10 questions you should ask your future SLP employer
You’ve got some job interviews lined up and you’re working on your answers to common speech pathologist interview questions. But what should you ask them? How do you work out whether this is a good place to work?
Obviously they’ll be asking you questions but what should you ask them?
You’ll understandably be very interested in the salary but it’s best not to ask that at this stage. Your goal is to show interest in the position and demonstrate the contribution you could make. Save your salary questions for the next stage when you’re their preferred candidate.
At the end of an interview, you should ask a couple of questions that show you’ve thought about the role. Here are 12 good interview questions to ask an employer.
1. What do you think are the most important qualities for someone to excel in this job?
This can often elicit useful information that’s not in the official job description. Listen out for the words you hear – outgoing, capable, likes a challenge, methodical, organised, bubbly, enthusiastic. Does that person sound like you?
2. Do you provide mentoring to help me grow in the role?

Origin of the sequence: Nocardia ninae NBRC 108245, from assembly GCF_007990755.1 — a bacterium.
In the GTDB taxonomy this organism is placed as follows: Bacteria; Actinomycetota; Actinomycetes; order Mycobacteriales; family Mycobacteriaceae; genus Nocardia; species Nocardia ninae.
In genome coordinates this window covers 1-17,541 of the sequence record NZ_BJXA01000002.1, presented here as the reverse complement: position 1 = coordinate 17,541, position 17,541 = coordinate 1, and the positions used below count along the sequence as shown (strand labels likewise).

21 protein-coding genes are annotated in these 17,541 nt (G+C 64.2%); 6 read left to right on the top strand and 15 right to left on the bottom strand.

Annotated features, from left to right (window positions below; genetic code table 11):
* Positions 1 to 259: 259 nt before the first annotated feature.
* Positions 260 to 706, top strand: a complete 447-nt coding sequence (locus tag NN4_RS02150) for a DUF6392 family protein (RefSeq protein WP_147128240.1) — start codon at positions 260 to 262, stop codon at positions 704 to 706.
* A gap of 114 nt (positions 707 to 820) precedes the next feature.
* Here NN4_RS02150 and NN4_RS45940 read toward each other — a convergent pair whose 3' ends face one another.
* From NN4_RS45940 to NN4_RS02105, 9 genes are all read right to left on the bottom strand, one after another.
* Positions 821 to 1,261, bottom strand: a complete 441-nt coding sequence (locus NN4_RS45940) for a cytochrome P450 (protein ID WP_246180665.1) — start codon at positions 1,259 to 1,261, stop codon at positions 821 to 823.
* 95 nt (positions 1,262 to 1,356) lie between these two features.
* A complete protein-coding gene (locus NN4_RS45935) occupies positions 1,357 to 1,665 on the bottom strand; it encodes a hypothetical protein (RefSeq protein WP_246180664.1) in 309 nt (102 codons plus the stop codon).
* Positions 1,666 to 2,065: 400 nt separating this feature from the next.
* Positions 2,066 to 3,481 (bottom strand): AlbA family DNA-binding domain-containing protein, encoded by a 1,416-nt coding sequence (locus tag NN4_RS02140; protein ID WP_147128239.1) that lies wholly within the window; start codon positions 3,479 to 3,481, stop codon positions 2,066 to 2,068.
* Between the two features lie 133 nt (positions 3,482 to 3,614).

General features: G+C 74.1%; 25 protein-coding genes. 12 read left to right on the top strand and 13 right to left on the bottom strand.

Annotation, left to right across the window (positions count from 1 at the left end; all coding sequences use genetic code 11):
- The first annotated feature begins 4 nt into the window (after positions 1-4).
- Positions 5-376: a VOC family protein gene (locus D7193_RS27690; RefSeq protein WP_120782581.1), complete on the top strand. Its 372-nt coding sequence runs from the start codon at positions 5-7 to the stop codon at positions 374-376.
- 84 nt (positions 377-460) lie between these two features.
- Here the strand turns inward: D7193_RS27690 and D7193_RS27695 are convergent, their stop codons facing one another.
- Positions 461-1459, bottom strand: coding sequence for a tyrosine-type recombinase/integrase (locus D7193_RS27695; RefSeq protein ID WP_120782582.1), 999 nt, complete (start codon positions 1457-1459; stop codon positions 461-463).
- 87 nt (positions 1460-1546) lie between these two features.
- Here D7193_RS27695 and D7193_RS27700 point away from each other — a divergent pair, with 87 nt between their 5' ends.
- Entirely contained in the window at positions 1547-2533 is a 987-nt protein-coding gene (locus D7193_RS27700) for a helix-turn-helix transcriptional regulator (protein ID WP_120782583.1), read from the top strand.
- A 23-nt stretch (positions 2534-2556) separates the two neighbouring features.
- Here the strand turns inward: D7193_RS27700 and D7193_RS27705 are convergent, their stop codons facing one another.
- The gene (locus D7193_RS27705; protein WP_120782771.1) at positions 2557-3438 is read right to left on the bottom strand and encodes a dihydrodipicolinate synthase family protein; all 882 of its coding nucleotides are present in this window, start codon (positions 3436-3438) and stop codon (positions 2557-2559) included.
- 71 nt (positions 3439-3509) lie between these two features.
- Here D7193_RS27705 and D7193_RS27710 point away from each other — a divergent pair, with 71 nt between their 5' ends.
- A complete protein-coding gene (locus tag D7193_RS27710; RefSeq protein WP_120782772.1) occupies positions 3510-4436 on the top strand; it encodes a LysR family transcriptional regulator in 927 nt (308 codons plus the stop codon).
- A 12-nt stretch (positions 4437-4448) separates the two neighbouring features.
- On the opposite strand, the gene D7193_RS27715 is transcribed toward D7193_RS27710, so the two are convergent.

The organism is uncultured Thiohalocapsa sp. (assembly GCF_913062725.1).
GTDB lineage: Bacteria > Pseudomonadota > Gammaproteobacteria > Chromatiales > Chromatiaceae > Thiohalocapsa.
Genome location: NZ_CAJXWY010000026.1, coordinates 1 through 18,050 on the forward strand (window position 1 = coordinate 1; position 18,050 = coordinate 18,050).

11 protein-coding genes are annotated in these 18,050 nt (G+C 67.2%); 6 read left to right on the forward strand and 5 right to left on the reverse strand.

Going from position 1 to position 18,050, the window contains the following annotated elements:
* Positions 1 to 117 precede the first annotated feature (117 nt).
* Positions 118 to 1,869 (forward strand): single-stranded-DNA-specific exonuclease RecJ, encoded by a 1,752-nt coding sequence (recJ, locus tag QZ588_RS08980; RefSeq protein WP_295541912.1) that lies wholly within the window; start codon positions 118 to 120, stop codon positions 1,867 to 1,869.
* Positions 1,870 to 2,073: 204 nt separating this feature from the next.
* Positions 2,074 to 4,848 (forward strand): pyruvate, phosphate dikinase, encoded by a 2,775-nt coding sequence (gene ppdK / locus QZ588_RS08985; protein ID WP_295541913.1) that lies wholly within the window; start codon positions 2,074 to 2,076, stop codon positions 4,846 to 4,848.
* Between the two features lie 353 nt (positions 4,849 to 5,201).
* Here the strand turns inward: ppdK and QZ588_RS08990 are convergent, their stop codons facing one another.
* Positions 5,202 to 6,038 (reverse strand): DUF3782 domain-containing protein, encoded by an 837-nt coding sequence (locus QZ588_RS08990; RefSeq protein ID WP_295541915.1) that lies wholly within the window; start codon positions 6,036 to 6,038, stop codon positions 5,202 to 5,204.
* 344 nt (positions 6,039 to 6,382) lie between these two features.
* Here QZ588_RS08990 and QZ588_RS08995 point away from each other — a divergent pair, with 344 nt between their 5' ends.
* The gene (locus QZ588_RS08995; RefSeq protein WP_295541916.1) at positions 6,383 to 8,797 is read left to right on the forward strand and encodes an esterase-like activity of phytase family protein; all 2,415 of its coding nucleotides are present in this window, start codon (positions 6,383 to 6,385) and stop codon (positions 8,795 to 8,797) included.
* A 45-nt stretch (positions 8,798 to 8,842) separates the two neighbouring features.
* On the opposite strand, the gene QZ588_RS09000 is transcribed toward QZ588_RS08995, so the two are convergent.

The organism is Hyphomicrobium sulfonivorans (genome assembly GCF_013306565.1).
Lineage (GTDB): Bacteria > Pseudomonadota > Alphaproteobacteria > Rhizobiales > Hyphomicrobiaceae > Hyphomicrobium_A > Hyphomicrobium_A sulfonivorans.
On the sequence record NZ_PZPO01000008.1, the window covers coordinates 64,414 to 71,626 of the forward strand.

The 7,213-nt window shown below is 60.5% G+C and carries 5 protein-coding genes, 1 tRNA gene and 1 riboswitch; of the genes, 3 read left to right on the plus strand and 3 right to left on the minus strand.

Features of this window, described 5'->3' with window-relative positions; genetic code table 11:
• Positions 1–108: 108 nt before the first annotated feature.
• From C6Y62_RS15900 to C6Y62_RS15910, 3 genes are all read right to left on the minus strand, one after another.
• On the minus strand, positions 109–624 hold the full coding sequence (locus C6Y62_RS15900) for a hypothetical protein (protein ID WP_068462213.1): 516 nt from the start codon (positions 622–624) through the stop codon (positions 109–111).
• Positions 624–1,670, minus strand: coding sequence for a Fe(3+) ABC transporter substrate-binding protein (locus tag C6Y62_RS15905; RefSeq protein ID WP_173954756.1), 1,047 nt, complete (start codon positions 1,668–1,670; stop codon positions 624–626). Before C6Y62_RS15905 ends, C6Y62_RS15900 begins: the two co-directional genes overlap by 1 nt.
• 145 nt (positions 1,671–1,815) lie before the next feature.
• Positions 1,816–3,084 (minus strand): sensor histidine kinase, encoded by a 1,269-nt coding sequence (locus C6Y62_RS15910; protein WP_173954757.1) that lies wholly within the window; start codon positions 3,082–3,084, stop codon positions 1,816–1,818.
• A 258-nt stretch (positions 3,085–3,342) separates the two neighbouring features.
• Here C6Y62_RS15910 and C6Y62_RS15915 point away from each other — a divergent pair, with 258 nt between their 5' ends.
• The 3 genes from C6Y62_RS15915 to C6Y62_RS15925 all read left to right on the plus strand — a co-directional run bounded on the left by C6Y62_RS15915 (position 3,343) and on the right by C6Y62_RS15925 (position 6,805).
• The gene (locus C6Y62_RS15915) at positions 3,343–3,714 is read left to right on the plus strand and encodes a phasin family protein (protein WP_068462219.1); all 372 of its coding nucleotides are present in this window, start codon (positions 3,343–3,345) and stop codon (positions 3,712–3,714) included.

This question shows you’re keen to grow and you’d like to learn from them. It also suggests that they’re going to benefit from a staff member who will perform increasingly well in the role.
3. What SLP approaches do you use here?
This gives you an indication of whether this practice is on top of their game or not. It also shows whether your clinical style aligns with theirs.
4. Do you provide access to CPD?
Many organisations pay lip-service to CPD. You’re looking for an employer that puts their money where their mouth is.
5. What are the challenges in this role?
This helps you assess the employer’s level of self-awareness about their practice. Beware of anyone who makes it sound like every day is wonderful. All jobs have challenges. Some are exhilarating, some are exhausting.
Ideally, you want a job that stretches you but it’s good to know what you’ll be dealing with. Maybe it’s a heavy workload, complex presentations or clients’ expectations. How do they deal with that?
6. Tell me about your patients
If you get the job, you’ll be spending a lot of time working with those clients. A good employer will speak warmly and respectfully about their patients. They’ll talk about their clinical presentations and about their personalities, families and about the challenges they’ve overcome.
7. What’s the likely career path for someone in this role?
You want this job and you’re likely to spend several years doing it. But what comes after it?
It’s good to know whether this job will help you reach your broader career goals. Maybe you want to become a clinical supervisor, a business manager or a practice owner. How would this job help you get there?
Maybe you’re not sure what you want to do yet. Will this job give you good all-round experience that helps you decide?
8. Can you tell me about the team I’ll be working with?